(Photo: REUTERS/Lucas Jackson)
While preparing to help the victims of Hurricane Sandy on Monday, World Vision workers in New York City were forced to evacuate their own facilities and leave their relief supplies behind due to fear of flooding.
Phyllis Freeman, the organization's domestic disaster director, told The Christian Post on Monday that the World Vision office and warehouse in New York is located near the East River in the Bronx. That area flooded when Hurricane Irene hit last year, a firefighter told a World Vision staffer, so the organization decided to move its personnel out of the area as a safety precaution when the river began rising again.
The organization's offices will flood, says Freeman, but the supplies are in a location where they will likely be safe until the response team can return later on. Unfortunately, without access to the supplies, the organization will have to wait to distribute relief items out of that location.
"At this point, what we'll do is we'll have to wait out today and parts of tomorrow. I'm not sure how long in the day, but we're going to wait and see, and we will abide by the requests not to go in certain areas until we can. So we're looking at probably late tomorrow or Wednesday that we'll be able to get out and really begin our response work," said Freeman.
The international Christian humanitarian organization has plans to help storm victims by distributing stockpiles of relief supplies that are currently located in both New York City and Washington, D.C. These supplies include items like food kits, cleaning supplies, personal hygiene products and more.
Additional relief items, which are being prepared at World Vision's National Disaster Headquarters outside Dallas, Texas, should be shipped out sometime today, but aren't expected to arrive in New York until Thursday.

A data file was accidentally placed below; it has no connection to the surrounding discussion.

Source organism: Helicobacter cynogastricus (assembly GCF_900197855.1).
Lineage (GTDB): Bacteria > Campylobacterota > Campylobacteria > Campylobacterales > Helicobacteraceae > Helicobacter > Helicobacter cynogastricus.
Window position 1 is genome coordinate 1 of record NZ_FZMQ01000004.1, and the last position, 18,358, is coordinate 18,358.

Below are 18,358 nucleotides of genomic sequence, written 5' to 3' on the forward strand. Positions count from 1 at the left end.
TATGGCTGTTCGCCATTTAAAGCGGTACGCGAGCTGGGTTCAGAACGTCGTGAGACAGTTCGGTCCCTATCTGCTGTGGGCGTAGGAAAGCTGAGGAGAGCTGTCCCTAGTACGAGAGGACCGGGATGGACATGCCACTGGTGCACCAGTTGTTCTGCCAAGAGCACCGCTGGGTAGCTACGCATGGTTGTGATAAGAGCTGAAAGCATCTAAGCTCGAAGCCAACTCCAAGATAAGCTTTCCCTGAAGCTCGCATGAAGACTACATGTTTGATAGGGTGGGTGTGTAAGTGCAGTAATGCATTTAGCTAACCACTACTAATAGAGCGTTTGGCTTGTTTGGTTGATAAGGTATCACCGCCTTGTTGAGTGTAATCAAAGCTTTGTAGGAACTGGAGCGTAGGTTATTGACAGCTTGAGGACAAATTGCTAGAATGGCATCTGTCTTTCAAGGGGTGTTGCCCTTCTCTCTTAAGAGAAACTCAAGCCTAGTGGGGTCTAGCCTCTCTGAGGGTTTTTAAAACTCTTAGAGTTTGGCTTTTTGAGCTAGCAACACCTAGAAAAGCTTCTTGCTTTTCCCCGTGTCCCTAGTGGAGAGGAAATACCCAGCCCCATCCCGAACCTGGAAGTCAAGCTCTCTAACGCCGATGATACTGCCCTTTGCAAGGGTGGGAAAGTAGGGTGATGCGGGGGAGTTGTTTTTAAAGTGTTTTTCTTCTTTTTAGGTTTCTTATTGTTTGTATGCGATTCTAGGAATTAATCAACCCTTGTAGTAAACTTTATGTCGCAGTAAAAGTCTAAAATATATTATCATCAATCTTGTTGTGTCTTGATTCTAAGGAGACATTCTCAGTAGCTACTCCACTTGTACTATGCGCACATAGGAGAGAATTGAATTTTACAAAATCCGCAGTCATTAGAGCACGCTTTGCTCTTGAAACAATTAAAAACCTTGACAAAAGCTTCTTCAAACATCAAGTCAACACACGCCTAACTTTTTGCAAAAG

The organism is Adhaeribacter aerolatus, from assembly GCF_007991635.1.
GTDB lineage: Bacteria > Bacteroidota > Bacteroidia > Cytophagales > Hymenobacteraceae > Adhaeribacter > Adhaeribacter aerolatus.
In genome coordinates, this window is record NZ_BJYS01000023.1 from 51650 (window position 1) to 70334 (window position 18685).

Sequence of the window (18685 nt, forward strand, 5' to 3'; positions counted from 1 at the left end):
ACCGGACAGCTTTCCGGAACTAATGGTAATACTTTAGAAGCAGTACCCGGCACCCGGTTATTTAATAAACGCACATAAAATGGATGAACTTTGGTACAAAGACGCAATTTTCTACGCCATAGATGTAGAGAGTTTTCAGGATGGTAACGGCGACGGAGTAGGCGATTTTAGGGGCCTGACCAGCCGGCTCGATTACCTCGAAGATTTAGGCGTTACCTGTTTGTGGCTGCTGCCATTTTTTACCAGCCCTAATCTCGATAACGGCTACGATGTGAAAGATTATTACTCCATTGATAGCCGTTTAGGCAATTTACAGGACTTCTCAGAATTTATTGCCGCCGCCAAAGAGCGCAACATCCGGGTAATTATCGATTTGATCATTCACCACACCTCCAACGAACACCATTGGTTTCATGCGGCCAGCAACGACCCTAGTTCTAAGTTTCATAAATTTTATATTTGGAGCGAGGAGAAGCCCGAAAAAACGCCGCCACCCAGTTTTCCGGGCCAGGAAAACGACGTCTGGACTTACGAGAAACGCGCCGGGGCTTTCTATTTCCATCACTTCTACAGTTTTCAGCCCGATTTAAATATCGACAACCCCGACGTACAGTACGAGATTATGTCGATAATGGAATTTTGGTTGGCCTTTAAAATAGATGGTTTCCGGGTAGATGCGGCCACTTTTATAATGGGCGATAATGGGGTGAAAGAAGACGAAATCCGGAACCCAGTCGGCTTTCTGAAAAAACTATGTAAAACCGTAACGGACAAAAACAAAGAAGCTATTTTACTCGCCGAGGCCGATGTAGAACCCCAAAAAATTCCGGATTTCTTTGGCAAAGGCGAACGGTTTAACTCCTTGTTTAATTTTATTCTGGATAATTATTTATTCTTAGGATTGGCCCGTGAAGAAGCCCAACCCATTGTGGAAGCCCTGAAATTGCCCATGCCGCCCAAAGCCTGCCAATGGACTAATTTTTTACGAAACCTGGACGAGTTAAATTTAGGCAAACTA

In order to help distribute all of these items in the area impacted by the storm – most of the East Coast and beyond – another disaster response organization has partnered with World Vision. This other organization, which Freeman would not name, does work in South Carolina, Virginia, Maryland and Washington, D.C., and will help distribute supplies out of the D.C. location.
Other organizations with emergency response teams, including The Salvation Army, have also said they are gearing up to help those who will be affected by the massive storm.
Hurricane Sandy is expected to make landfall in New Jersey early Monday evening, the National Hurricane Center reports, but large sections of the East Coast have already either been shut down or evacuated in anticipation of the worst of the storm's driving winds, rain and the resulting flooding. The Associated Press reports that approximately 375,000 people in New York City alone have already been evacuated from their homes.
World Vision has made a significant impact when it comes to helping victims of natural disasters in the U.S. In 2005, for example, the organization provided $8.2 million in goods to over 318,000 survivors of Hurricane Katrina. More recently, it has helped disaster victims this year who were impacted by Hurricane Isaac, tornadoes in Texas and wildfires in Oklahoma.
Freeman wants those interested in supporting World Vision's disaster response efforts to know they can donate by visiting the organization's website or by texting "GIVEUSA" to 777444 to make a $10 donation.